Hardly a case can be supposed but what, by diligent search, some additional evidence will be found that would, if offered on the trial, have been admissible on one theory or another. But to grant a new trial on the showing merely that such evidence could not by reasonable diligence have been discovered before trial would leave the law in a state where there would be virtually no end to the litigation of an issue of fact, for each succeeding trial inevitably leaves *733 new avenues for investigating the facts anew. The test, therefore, among the others enumerated in State v. Adams, supra, that the newly discovered evidence must be the kind that will probably change the result of the trial, is a sensible one and essential to the efficient administration of justice.

The trial court did not, and we cannot, say that the recanted testimony of John Taylor, if presented at a new trial, would probably result in a verdict of not guilty for Willie Peele, and, therefore, we reverse the order granting him a new trial and direct the imposition of judgment and sentence on the verdict of the jury.



[*] Reported in 409 P.2d 663.

[1] "JOHN TAYLOR, being first duly sworn, upon oath deposes and says:

"I was found guilty of Robbery July 25, 1964, in Judge Henry's Court. Since that time this has been on my mind and has caused me long hours of unrest, not because I was found guilty of this crime, but because there was another fellow convicted of this crime.

"Maybe it is too late to do anything about his charge, but I feel better by letting someone know and getting it off my chest. This man, Willie, was accused and he denied that he was guilty of the crime. His boss said he was at work and couldn't have done the crime. Sir, they were both right, Willie Peele did not have anything to do with that robbery. It was I and another fellow, his name is Danny Cooper.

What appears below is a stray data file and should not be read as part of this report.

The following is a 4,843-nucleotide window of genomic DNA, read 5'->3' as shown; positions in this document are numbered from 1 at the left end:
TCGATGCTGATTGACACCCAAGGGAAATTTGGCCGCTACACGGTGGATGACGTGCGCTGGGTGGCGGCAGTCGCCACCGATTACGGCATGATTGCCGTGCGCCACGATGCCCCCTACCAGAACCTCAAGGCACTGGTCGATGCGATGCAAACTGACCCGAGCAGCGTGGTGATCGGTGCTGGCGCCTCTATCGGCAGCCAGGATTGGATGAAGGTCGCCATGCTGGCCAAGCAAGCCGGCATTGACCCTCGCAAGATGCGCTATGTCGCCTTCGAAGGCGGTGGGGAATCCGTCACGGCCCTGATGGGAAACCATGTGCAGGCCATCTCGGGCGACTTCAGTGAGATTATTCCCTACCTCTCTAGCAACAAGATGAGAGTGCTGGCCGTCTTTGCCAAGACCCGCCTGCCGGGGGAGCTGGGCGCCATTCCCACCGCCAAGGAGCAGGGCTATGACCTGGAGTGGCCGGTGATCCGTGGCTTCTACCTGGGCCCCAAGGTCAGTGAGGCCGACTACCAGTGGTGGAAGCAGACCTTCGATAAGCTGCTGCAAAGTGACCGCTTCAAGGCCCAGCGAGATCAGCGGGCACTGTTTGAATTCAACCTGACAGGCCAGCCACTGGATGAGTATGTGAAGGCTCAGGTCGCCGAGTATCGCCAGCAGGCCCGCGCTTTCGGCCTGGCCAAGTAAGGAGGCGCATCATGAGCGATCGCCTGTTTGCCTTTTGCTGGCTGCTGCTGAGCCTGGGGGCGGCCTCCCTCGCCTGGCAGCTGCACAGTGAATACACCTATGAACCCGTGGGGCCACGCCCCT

"At the trial or before the trial I should have told all I knew about the robbery, but it was impossible for me to believe they would convict him; therefor if he was found not guilty, they would find me not guilty. I still can't believe that it happened in our courts, that a innocent man could be found guilty of a crime. Again I say this is a relief to my mind to get it off my chest. For the police record and whoever it may involve this is how we robbed the place.

"We were going to robbed the place on Friday but he could not get a car so we put it off a day. We left from 23rd St. drove down to 20th, went over to King, turned around and parked, walked up King to 18, went over to Jakson, came down the street to the fuel company. Went in and robbed the place, came out, ran over to King St. Went up to 20th and over to Union. We went out Union to the lake and divided the money. Stayed for about an hour on the lake then Cooper dropped me off on 22nd Madison. Cooper had a shot gun. At the hearing it was testified that it was a shot gun, it was, but at the trial they had a rifle. That is one of the two reasons I didn't confess this at the trial. The owner was right when he said it was a nickel plated or shiny shotgun, it was a nickel plated shot gun. I don't know what Cooper did with it.

"My other reason for not confessing at the trial was that I didn't believe that a innocent man could be found guilty in our courts. I'm sorry for the inconvenience I caused everybody.

"Sir, there is no end to the sorrow that I feel for Willie Peele, a innocent man. I don't know what I can do to right the wrong I've caused this man, since I don't know law. But as I said before it is somewhat of a relief to get it off the mind. Sir, I thanks you for your time.

"I have wrote this letter on my own free will and every bit of it is true. [Signed] John Taylor."